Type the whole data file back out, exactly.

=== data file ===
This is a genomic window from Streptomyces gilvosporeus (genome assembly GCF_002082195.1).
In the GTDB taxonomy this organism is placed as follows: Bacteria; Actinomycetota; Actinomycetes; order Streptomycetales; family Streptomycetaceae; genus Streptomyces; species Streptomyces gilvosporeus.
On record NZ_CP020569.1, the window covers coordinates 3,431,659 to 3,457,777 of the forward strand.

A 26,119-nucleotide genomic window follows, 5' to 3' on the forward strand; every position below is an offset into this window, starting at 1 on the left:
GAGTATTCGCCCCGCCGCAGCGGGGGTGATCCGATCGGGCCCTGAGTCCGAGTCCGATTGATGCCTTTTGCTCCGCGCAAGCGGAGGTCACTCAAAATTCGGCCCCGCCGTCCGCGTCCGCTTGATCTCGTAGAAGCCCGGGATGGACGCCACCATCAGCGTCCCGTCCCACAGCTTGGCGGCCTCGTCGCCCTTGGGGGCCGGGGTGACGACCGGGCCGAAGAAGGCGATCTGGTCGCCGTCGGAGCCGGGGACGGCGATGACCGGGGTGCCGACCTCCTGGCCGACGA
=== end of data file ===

This is a genomic window from Streptomyces gilvosporeus (genome assembly GCF_002082195.1).
In the GTDB taxonomy this organism is placed as follows: Bacteria; Actinomycetota; Actinomycetes; order Streptomycetales; family Streptomycetaceae; genus Streptomyces; species Streptomyces gilvosporeus.
On record NZ_CP020569.1, the window covers coordinates 3,431,659 to 3,457,777 of the forward strand.

A 26,119-nucleotide genomic window follows, 5' to 3' on the forward strand; every position below is an offset into this window, starting at 1 on the left:
GAGTATTCGCCCCGCCGCAGCGGGGGTGATCCGATCGGGCCCTGAGTCCGAGTCCGATTGATGCCTTTTGCTCCGCGCAAGCGGAGGTCACTCAAAATTCGGCCCCGCCGTCCGCGTCCGCTTGATCTCGTAGAAGCCCGGGATGGACGCCACCATCAGCGTCCCGTCCCACAGCTTGGCGGCCTCGTCGCCCTTGGGGGCCGGGGTGACGACCGGGCCGAAGAAGGCGATCTGGTCGCCGTCGGAGCCGGGGACGGCGATGACCGGGGTGCCGACCTCCTGGCCGACGA